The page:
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Women in Wheels | From junkie to publisher - Melinda Ferguson's remarkable journey

2020-08-09 07:30

Charlen Raymond

Melinda Ferguson

Melinda Ferguson (Supplied by Melinda Ferguson)

Melinda Ferguson is not only a motoring journalist, but a successful publisher too.

20 years ago, she was addicted to crack and heroin.

She turned her life around after hitting rock bottom. Hard.

For more motoring stories, go to www.Wheels24.co.za

We grab our coffees and make our way to one of the empty tables outside the restaurant. "What about here?" I ask Melinda and point. "Yes, this is perfect, darling," she says before putting her coffee down and fiddling in her bag for a smoke.

"Our government doesn't have a fucking idea of how they're punishing us by prohibiting the sale of tobacco," she says and lights her organic tobacco, inhaling the plumes and slowly releasing it. Melinda is a rehabilitated drug addict and has been clean for the last 20 years. But just because her resume says two decades, doesn't mean that it was an easy road.

The conversation is going well, but I know that at some point I'd have to ask her what life was like for Melinda Ferguson before turning her life around. She knew why we are here, and I am starting to realise that she had put the part of her life behind her. Then, before I could formulate a right way of asking, it slipped out: "What was your life like 20 years ago?"

'Skinny, addicted, and totally alone'

Before she became the wonderful, inspiring person sitting in front of me, Melinda was addicted to crack and heroin. She trawled the streets of Hillbrow, scouring for her next fix. It didn't matter how she got it, as long as she could appease the cry inside of her.

"I was skinny, addicted, and totally alone," Melinda says, recalling the inexplicable acts done to her by drug dealers, just so that she could get a fix. After that, she fell deeper into the dark pit she found herself in, and reached to more drugs to still the pain. The addiction destroyed personal relationships, resulting in her then-marriage falling apart, and being estranged from her two sons. "I was broken, desperate and completely hellbent on ending my existence," she says and inhales another puff.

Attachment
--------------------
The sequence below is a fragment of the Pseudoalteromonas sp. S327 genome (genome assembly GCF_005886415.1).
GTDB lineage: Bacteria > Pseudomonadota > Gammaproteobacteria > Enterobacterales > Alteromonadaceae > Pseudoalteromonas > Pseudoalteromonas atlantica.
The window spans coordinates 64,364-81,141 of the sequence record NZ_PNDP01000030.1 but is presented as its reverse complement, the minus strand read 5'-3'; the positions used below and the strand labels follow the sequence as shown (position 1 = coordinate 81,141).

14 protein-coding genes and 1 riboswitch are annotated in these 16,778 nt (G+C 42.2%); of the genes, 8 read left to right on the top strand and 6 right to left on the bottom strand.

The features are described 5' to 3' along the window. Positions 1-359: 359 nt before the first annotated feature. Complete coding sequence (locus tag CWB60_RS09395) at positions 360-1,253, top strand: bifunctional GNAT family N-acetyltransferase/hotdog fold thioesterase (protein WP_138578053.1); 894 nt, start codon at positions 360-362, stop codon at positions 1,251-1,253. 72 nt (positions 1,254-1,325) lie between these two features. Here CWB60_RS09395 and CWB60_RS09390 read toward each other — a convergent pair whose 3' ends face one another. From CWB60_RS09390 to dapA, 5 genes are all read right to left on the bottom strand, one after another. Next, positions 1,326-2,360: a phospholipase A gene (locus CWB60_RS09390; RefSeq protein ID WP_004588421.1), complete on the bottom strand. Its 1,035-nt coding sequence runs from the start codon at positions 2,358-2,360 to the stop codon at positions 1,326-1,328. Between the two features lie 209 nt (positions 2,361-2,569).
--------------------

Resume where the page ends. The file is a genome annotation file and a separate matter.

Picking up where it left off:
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Melinda moves the sunglasses over her eyes, resting it on her head. She leans in slightly, as if to share a deep secret: "I was an addict mother, which was such a shameful thing." Of all the hurt she's caused to the people, the most hurtful was what she had done to her sons. Back then, they were two and six-months-old, respectively. Perhaps too young to have known what was happening with their mother, but children, nonetheless, who did not have to be exposed to her lifestyle.

Melinda's mother-in-law took them in, but "instead of waking up and getting clean, I got much worse. I was unable to stop using, and that's how I landed up on the streets. Even though I was an addict, I really did love my boys, but I was unable to escape the grip that heroin had over me."

Six months after losing her sons, Melinda got clean. It was a slow process to rebuild not only relationships and trust, but also her confidence to face the world, and her family.

Waitress to writer

We attract the waiter's attention and ask for another round of coffee. Never in a million years could I have imagined that I'd be in for such a wild ride. My guest is not holding back; she describes the intricate details of the damning effects drugs have on your body. And how, when you eventually manage to get clean, it's one of the hardest things to find a decent job.